We are nearing the end of the eviction and foreclosure moratorium passed into law at the beginning of the COVID-19 pandemic, and things are looking more dire than ever. Nationwide, an average of one third of tenants and mortgage holders could not pay their rents or mortgages, and the legal protections extended to them are set to expire at the end of the month.
This will result in an estimated twenty-eight million people removed from their homes and dumped unceremoniously on the streets amid a worsening global pandemic. In response, an unprecedented wave of rent strikes has rocked the country, including here in Missoula. It truly looks to be a long hot summer, in every sense of the phrase.
Now, if you’re watching CNN, Fox, or MSNBC, you probably won’t hear too much about this. Our beloved corporate media has done the journalistic equivalent of sticking their fingers in their ears and shouting “LA LA LA, I’M NOT LISTENING!” in response to the growing rent strike movements in the United States. They’ve opted instead to exhaustively cover the now-debunked “Bountygate” story, drum up more conflict with China, and pointedly ignore the ongoing protests against the police murder of George Floyd in Minneapolis.
But in spite of Jake Tapper’s apparent inability to look out the window of the limousine that delivers him to work every morning, the ground is shaking underneath the pundits’ and plutocrats’ feet.
This is the fifth month in which many renters have been unable to pay rent due to COVID-related unemployment. In spite of many states’ premature lifting of shutdown restrictions, many laid-off workers will still have no job to return to or heavily reduced hours.
Homeowners might be breathing a private sigh of relief, but they would be wise not to. Like putting a smoking section on the Hindenburg, it’s just not a good idea.
In fact, “homeowner” is a somewhat misleading term; after all, what is it these people really “own”? In order to answer this question, we have to take a closer look at how mortgages work and what has happened with them.
Okay, let’s say you’re interested in a piece of property. You go to the bank and express your interest. The bank checks your credit, consults with your lawyer, draws up terms, and lends you the money to buy the house. The result is a mortgage, generally paid out over thirty years, at either a fixed or variable rate, depending upon the amount of risk the bank is taking. Now, the bank does not own the house, but because they are offering a loan to pay for the house, the property essentially becomes collateral. If an individual defaults on the mortgage, the bank takes the house. Simple, right?
Not so fast. Where is the bank getting the money to pay for the house, anyway? Are they running back to the vault to fill a duffel bag with hundred-dollar bills and priceless emeralds from Colombia? Nope. They’re creating the value with a few keystrokes. The banker punches in the amount of the mortgage on the balance sheet, and voilà, you have your mortgage!
Now you have to schlep yourself out into the cold, cruel world and fight to take money away from other people to repay the debt the bank just created for you. The bank has essentially created money out of thin air. Yes, there are issues around bank assets, leveraging, and monetary policy, but if you get a mortgage for $200,000, all that happens is that the bank just types it into the balance sheet, and you’re responsible for the debt they created. This is finance capitalism: using money to create money. Money is debt owed to the central bank, and banks use consolidated debt to create…hold onto your hats…more debt!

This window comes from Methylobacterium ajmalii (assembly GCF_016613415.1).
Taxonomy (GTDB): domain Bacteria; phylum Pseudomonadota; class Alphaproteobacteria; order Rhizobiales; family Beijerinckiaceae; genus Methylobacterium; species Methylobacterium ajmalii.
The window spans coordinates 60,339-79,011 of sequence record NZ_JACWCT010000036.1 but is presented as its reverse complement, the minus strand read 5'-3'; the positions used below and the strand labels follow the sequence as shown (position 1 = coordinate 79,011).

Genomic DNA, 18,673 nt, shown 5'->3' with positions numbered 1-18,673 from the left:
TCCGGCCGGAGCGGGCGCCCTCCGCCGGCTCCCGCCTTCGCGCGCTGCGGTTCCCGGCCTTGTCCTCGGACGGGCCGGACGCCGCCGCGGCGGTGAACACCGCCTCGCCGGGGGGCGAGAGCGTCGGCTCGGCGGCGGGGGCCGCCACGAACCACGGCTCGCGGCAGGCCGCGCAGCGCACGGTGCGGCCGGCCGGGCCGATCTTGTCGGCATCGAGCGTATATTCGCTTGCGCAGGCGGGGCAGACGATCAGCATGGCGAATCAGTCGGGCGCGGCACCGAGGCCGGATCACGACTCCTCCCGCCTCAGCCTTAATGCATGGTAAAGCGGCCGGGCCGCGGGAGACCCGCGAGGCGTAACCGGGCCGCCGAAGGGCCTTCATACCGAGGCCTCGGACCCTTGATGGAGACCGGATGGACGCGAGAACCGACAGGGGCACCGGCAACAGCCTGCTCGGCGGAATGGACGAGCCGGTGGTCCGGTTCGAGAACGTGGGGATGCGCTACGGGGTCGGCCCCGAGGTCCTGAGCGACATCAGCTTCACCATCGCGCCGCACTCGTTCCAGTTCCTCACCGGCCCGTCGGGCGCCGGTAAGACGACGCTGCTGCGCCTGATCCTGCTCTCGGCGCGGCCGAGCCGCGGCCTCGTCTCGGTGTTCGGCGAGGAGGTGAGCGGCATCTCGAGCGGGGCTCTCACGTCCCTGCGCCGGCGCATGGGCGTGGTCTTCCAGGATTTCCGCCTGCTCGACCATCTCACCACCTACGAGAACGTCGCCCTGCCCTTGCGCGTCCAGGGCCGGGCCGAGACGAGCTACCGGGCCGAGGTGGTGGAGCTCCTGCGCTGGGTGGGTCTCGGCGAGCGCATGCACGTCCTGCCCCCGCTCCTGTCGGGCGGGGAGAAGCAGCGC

Since the Clinton-era repeal of the Depression-era Glass-Steagall Act, which prohibited commercial banks speculating with individual clients’ money, banks are routinely insolvent. Speculation involves high-risk investments for high-reward payouts, which don’t always work in favor of the guy placing the bet.
We saw as a result of this recklessness the kind of financial chicanery that led to the 2008–09 collapse, in the form of credit default swaps, lumping together toxic assets with safe investments like Treasury bonds so they would pass muster with the regulators, and the inflating of a real-estate bubble that, when it burst, ended with millions kicked out of their homes and onto the street because the banks made dumb decisions with other people’s money. And the bank keeps the house they were essentially speculating on anyway.
So much for “ownership”. A mortgage-holder doesn’t really “own” the house; they’re just renting it from the bank that’s servicing the mortgage with the debt the bank created that the mortgage-holder has to repay or get thrown out on his keister. But in exchange for all this, the bank will permit you to put up whatever wallpaper your heart desires.
So you own a tranche of debt to the bank. Big deal. That and a buck will get you on the bus.
We’ve established that mortgages are slippery little creations aided largely by speculation, but what does this have to do with the rent strikes? I’m glad you asked. In the wake of the pandemic and economic depression, there has been no comprehensive relief for either tenants or mortgage-holders.